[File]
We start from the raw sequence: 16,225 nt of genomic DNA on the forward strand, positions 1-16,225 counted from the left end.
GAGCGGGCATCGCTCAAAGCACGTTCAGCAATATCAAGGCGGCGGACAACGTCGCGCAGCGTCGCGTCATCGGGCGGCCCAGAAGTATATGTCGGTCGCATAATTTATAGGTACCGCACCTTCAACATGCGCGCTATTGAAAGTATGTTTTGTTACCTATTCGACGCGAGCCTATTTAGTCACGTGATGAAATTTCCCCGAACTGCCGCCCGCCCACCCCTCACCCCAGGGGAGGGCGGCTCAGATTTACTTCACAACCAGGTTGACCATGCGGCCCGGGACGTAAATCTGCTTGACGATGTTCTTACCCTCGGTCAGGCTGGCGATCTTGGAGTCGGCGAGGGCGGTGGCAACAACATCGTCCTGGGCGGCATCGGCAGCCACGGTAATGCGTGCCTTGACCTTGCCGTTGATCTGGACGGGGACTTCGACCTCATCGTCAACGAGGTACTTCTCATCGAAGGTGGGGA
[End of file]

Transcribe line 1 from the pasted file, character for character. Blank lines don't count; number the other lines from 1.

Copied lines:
We start from the raw sequence: 16,225 nt of genomic DNA on the forward strand, positions 1-16,225 counted from the left end.